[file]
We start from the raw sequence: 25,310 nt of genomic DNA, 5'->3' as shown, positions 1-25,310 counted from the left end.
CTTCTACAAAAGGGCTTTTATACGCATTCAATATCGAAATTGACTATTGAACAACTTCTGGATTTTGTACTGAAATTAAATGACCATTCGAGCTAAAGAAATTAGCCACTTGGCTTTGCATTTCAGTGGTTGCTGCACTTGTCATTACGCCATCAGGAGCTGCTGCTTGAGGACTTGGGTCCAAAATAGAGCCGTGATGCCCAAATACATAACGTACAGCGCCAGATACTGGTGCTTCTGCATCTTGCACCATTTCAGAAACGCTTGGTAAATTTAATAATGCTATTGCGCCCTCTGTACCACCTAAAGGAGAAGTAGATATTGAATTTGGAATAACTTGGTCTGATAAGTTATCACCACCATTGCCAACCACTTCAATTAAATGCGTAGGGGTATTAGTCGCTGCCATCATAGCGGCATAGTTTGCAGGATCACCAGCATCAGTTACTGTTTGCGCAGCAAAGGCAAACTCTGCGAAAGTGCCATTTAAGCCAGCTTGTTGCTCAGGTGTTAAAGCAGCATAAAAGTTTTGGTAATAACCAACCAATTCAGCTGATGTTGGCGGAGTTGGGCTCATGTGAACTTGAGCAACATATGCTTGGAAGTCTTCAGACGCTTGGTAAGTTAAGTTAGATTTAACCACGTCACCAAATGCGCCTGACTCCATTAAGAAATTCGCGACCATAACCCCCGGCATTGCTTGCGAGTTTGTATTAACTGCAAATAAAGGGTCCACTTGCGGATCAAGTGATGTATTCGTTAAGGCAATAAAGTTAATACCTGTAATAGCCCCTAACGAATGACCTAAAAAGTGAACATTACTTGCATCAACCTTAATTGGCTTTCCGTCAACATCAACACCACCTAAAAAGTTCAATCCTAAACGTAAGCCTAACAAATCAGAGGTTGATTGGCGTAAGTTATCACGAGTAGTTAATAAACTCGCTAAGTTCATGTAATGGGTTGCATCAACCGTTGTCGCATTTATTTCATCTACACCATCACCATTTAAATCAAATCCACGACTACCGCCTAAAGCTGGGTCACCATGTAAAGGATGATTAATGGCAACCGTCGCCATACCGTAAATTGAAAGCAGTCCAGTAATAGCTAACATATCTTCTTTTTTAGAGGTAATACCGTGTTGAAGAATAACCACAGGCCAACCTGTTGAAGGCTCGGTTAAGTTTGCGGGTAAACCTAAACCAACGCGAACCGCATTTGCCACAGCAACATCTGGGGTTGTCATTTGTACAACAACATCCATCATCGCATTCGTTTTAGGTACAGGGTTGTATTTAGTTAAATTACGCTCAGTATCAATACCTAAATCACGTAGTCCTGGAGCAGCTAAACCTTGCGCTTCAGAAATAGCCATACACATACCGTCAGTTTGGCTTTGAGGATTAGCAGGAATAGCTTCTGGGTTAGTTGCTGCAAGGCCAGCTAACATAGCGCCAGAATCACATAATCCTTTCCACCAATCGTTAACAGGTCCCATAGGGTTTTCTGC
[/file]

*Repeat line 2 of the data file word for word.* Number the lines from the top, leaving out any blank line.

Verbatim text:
CTTCTACAAAAGGGCTTTTATACGCATTCAATATCGAAATTGACTATTGAACAACTTCTGGATTTTGTACTGAAATTAAATGACCATTCGAGCTAAAGAAATTAGCCACTTGGCTTTGCATTTCAGTGGTTGCTGCACTTGTCATTACGCCATCAGGAGCTGCTGCTTGAGGACTTGGGTCCAAAATAGAGCCGTGATGCCCAAATACATAACGTACAGCGCCAGATACTGGTGCTTCTGCATCTTGCACCATTTCAGAAACGCTTGGTAAATTTAATAATGCTATTGCGCCCTCTGTACCACCTAAAGGAGAAGTAGATATTGAATTTGGAATAACTTGGTCTGATAAGTTATCACCACCATTGCCAACCACTTCAATTAAATGCGTAGGGGTATTAGTCGCTGCCATCATAGCGGCATAGTTTGCAGGATCACCAGCATCAGTTACTGTTTGCGCAGCAAAGGCAAACTCTGCGAAAGTGCCATTTAAGCCAGCTTGTTGCTCAGGTGTTAAAGCAGCATAAAAGTTTTGGTAATAACCAACCAATTCAGCTGATGTTGGCGGAGTTGGGCTCATGTGAACTTGAGCAACATATGCTTGGAAGTCTTCAGACGCTTGGTAAGTTAAGTTAGATTTAACCACGTCACCAAATGCGCCTGACTCCATTAAGAAATTCGCGACCATAACCCCCGGCATTGCTTGCGAGTTTGTATTAACTGCAAATAAAGGGTCCACTTGCGGATCAAGTGATGTATTCGTTAAGGCAATAAAGTTAATACCTGTAATAGCCCCTAACGAATGACCTAAAAAGTGAACATTACTTGCATCAACCTTAATTGGCTTTCCGTCAACATCAACACCACCTAAAAAGTTCAATCCTAAACGTAAGCCTAACAAATCAGAGGTTGATTGGCGTAAGTTATCACGAGTAGTTAATAAACTCGCTAAGTTCATGTAATGGGTTGCATCAACCGTTGTCGCATTTATTTCATCTACACCATCACCATTTAAATCAAATCCACGACTACCGCCTAAAGCTGGGTCACCATGTAAAGGATGATTAATGGCAACCGTCGCCATACCGTAAATTGAAAGCAGTCCAGTAATAGCTAACATATCTTCTTTTTTAGAGGTAATACCGTGTTGAAGAATAACCACAGGCCAACCTGTTGAAGGCTCGGTTAAGTTTGCGGGTAAACCTAAACCAACGCGAACCGCATTTGCCACAGCAACATCTGGGGTTGTCATTTGTACAACAACATCCATCATCGCATTCGTTTTAGGTACAGGGTTGTATTTAGTTAAATTACGCTCAGTATCAATACCTAAATCACGTAGTCCTGGAGCAGCTAAACCTTGCGCTTCAGAAATAGCCATACACATACCGTCAGTTTGGCTTTGAGGATTAGCAGGAATAGCTTCTGGGTTAGTTGCTGCAAGGCCAGCTAACATAGCGCCAGAATCACATAATCCTTTCCACCAATCGTTAACAGGTCCCATAGGGTTTTCTGC